JAKARTA, April 2 The global commodities industry
is set to see further consolidation, with the metals sector ripe
for acquisitions after a fall in prices, the chief executive of
Olam International Ltd told Reuters.
The industry has seen a string of recent acquisitions, as
investors look for bargains after slowing demand in countries
like China and India pushed down prices.
China's largest grain trader COFCO Corp agreed to pay $1.5
billion to buy a 51 percent stake in Noble Group Ltd's
agribusiness, the firms said on Wednesday. The news came just
days after Cargill and Brazil's Copersucar announced
plans last week to create the world's biggest sugar trader
through a 50-50 joint venture.
Last month, a group led by Singapore state investor Temasek
Holdings offered to pay $2.1 billion for the remaining
shares of Olam that they did not already own.
"Consolidation in the soft commodities space has been a
trend for some time and it will continue to remain a trend,"
Olam CEO Sunny Verghese said on the sidelines of a conference.
"It is an attractive sector with good returns in the long
term, and there is a race intensifying for resources," he said,
adding that metals could be next to see more consolidation.
While some of the big commodities firms are cutting capital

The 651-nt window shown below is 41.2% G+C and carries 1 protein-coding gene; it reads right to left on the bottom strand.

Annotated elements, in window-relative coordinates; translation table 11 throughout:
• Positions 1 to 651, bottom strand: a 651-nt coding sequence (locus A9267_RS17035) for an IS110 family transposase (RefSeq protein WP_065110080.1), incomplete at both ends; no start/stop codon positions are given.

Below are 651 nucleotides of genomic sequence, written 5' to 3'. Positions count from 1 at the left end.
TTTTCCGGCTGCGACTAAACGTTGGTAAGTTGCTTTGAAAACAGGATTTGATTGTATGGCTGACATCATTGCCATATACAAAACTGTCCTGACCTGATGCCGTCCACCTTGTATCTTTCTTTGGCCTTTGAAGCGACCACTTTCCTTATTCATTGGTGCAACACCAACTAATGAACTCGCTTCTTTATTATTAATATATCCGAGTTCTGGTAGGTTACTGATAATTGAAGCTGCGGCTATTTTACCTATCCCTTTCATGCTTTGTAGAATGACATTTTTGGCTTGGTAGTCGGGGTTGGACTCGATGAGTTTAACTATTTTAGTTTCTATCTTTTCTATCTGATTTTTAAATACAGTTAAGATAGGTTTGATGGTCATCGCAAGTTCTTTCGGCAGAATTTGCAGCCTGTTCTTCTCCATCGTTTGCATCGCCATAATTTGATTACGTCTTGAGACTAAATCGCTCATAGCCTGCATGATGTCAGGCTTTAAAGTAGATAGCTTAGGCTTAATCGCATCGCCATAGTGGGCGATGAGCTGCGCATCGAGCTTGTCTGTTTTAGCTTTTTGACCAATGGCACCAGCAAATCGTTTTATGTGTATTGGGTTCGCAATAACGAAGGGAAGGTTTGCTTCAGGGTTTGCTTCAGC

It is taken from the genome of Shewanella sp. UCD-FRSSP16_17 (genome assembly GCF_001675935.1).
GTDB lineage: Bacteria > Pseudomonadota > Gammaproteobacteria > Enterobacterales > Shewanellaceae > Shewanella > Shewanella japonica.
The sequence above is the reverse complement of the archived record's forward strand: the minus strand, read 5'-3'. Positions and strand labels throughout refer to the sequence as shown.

expenditure, several funds may feel that now is a good time to
acquire metal assets on expectation prices will pick up,
U.S. private equity firm Carlyle Group, along with
other investors, agreed last month to acquire a majority stake
in metals trader Traxys Group, even as large banks are scaling
back on physical commodities trading amid increasing government
scrutiny and dwindling margins.
However, investing in the commodities industry may require
some patience partly due to the long gestation of assets such as
palm and coffee, and sovereign wealth funds may fit the bill due
to their longer-term horizons, Verghese said.
"A lot of the sovereign wealth funds are long term in terms
of their investment and holding period. So they have become more
natural investors to this asset class, than the traditional
capital market players."
(Reporting by Michael Taylor; Writing by Eveline Danubrata in
SINGAPORE; Editing by Ed Davies)